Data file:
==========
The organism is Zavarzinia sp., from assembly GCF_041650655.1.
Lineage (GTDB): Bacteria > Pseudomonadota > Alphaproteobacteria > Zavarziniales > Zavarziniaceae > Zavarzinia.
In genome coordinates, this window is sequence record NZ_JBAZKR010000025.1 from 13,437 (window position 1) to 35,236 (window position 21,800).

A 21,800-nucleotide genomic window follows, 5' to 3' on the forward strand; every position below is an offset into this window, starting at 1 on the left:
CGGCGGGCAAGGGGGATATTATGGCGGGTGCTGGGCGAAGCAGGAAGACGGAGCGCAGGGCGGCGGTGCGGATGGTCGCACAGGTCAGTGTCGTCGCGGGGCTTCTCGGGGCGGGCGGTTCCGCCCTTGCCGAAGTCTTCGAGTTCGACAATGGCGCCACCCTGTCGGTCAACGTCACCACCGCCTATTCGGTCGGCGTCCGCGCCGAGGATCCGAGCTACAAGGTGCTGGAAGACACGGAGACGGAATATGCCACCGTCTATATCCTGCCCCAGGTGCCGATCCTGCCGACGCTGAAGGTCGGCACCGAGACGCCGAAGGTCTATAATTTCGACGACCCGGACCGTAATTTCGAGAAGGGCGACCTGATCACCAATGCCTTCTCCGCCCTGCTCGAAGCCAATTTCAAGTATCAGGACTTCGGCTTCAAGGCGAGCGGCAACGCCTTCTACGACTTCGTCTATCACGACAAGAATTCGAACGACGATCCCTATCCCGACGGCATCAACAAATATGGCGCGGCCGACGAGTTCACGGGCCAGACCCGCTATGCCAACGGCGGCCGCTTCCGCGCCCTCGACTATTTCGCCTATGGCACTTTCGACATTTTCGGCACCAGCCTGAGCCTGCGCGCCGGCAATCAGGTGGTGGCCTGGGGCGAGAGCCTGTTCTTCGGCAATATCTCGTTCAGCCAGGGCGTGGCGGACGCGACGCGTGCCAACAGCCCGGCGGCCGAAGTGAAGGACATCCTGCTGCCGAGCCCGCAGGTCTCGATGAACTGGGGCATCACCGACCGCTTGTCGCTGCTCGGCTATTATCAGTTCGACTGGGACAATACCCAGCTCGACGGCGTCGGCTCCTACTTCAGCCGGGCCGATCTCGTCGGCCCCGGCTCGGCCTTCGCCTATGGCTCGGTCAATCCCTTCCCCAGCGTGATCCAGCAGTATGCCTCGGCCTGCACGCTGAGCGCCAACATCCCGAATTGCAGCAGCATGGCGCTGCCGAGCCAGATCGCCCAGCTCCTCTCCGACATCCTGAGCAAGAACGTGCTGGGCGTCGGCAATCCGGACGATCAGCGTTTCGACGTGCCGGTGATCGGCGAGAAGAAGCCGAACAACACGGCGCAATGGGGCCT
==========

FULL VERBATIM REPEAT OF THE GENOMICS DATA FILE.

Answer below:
The organism is Zavarzinia sp., from assembly GCF_041650655.1.
Lineage (GTDB): Bacteria > Pseudomonadota > Alphaproteobacteria > Zavarziniales > Zavarziniaceae > Zavarzinia.
In genome coordinates, this window is sequence record NZ_JBAZKR010000025.1 from 13,437 (window position 1) to 35,236 (window position 21,800).

A 21,800-nucleotide genomic window follows, 5' to 3' on the forward strand; every position below is an offset into this window, starting at 1 on the left:
CGGCGGGCAAGGGGGATATTATGGCGGGTGCTGGGCGAAGCAGGAAGACGGAGCGCAGGGCGGCGGTGCGGATGGTCGCACAGGTCAGTGTCGTCGCGGGGCTTCTCGGGGCGGGCGGTTCCGCCCTTGCCGAAGTCTTCGAGTTCGACAATGGCGCCACCCTGTCGGTCAACGTCACCACCGCCTATTCGGTCGGCGTCCGCGCCGAGGATCCGAGCTACAAGGTGCTGGAAGACACGGAGACGGAATATGCCACCGTCTATATCCTGCCCCAGGTGCCGATCCTGCCGACGCTGAAGGTCGGCACCGAGACGCCGAAGGTCTATAATTTCGACGACCCGGACCGTAATTTCGAGAAGGGCGACCTGATCACCAATGCCTTCTCCGCCCTGCTCGAAGCCAATTTCAAGTATCAGGACTTCGGCTTCAAGGCGAGCGGCAACGCCTTCTACGACTTCGTCTATCACGACAAGAATTCGAACGACGATCCCTATCCCGACGGCATCAACAAATATGGCGCGGCCGACGAGTTCACGGGCCAGACCCGCTATGCCAACGGCGGCCGCTTCCGCGCCCTCGACTATTTCGCCTATGGCACTTTCGACATTTTCGGCACCAGCCTGAGCCTGCGCGCCGGCAATCAGGTGGTGGCCTGGGGCGAGAGCCTGTTCTTCGGCAATATCTCGTTCAGCCAGGGCGTGGCGGACGCGACGCGTGCCAACAGCCCGGCGGCCGAAGTGAAGGACATCCTGCTGCCGAGCCCGCAGGTCTCGATGAACTGGGGCATCACCGACCGCTTGTCGCTGCTCGGCTATTATCAGTTCGACTGGGACAATACCCAGCTCGACGGCGTCGGCTCCTACTTCAGCCGGGCCGATCTCGTCGGCCCCGGCTCGGCCTTCGCCTATGGCTCGGTCAATCCCTTCCCCAGCGTGATCCAGCAGTATGCCTCGGCCTGCACGCTGAGCGCCAACATCCCGAATTGCAGCAGCATGGCGCTGCCGAGCCAGATCGCCCAGCTCCTCTCCGACATCCTGAGCAAGAACGTGCTGGGCGTCGGCAATCCGGACGATCAGCGTTTCGACGTGCCGGTGATCGGCGAGAAGAAGCCGAACAACACGGCGCAATGGGGCCT